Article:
Exhibitions: Pied-a-Terre by Toland Grinnell

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Hiroshige's 118 woodblock landscape and genre scenes of mid-nineteenth-century Tokyo, is one of the greatest achievements of Japanese art.

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    Christianity most likely arrived in Ethiopia in the first century. The conversion of King Ezana in 330

     
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    Pied-a-Terre by Toland Grinnell

    • Dates: July 13, 2007 through May 4, 2008
    • Collections: Contemporary Art
    • Location: This exhibition is no longer on view on the 4th Floor
    • Description: Pied-a-Terre by Toland Grinnell (long-term installation). [07/13/2007 - 05/04/2008]. Installation view.
    • Citation: Brooklyn Museum Digital Collections and Services. Records of the Department of Digital Collections and Services. (DIG_E_2007_Grinnell)
    • Source: born digital
    • Related Links: Main Exhibition Page
    Press Releases ?
    • August 2007: A newly acquired installation piece by Brooklyn-born artist Toland Grinnell, Pied-a-Terre, which explores issues of consumer culture, excess, and luxury, will be on long-term view on the Brooklyn Museum’s fourth floor, adjacent to the Museum’s recently reopened Period Rooms.

      Grinnell’s Pied-a-Terre originally comprised an apartment for two that folded out into thirty-four hand-crafted matching traveling trunks, each with its own unique function, from master bedroom to kitchen sink. There are even trunks for the family dog. The Brooklyn Museum installation of twenty components includes a stove, a sink, a tableware canteen, a wine rack, and recycling containers, among other things. Taken together, the elements of this elaborate sculpture explore the nature of consumerism and the power of excess.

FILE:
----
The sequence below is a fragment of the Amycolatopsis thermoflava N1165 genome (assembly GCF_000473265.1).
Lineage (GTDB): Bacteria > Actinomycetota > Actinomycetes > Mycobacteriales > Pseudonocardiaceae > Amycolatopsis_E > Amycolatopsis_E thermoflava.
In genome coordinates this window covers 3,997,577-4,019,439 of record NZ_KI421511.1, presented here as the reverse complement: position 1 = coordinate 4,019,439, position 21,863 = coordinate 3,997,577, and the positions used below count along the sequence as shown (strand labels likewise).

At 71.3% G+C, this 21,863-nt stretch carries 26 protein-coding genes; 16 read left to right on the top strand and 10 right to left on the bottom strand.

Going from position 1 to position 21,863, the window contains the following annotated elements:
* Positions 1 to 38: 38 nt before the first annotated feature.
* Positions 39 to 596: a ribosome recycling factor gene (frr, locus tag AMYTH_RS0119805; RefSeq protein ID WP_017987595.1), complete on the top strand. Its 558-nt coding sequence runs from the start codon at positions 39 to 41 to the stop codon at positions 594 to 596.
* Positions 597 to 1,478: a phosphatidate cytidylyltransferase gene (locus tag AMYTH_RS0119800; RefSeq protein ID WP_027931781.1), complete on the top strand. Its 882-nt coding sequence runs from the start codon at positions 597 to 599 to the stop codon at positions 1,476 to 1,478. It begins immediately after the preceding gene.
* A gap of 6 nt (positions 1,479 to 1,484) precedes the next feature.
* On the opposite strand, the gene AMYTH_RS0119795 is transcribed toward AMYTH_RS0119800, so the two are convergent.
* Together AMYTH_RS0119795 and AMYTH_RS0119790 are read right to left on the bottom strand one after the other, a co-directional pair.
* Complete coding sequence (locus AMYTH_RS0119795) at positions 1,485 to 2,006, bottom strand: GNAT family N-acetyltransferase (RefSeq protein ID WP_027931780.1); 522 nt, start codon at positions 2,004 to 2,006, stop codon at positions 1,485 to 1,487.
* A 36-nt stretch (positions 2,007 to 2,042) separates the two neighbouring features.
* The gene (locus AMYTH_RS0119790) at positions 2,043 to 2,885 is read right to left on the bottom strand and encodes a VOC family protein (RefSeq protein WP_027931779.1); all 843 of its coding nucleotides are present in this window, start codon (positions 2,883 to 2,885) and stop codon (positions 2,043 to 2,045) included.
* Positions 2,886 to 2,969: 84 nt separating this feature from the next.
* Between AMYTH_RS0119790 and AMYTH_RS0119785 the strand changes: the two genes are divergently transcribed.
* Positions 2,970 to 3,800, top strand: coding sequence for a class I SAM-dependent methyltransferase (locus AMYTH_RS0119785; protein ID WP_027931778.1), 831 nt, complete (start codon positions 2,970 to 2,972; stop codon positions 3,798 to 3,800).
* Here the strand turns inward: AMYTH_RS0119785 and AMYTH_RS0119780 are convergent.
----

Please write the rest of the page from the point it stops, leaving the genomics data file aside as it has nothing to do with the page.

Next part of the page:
“I have always thought of Pied-a-Terre as having something to do with just how much stuff we all need just to be ‘civilized’—100 years ago not everyone had a kitchen sink or a set of chairs—but today you need all of that and a whole lot more,” says Toland Grinnell.

      In the work the ordinary necessities of everyday life—beds, sinks, and stoves—are transformed into luxuries when they are taken out of context in the great out-of-doors. Goods that seem rudimentary in the domestic sphere appear opulent at the campsite. Grinnell emphasizes that metamorphosis in the piece, where a host of consumer goods, including seventeen suitcases, are not only assembled to make a compact and portable living environment reminiscent of big-game hunting and Adirondack camps but are also repackaged to reflect the contemporary fascinations with designer label luxury goods, in this case complete with the artist’s gilded “TG” monogram.

      View Original

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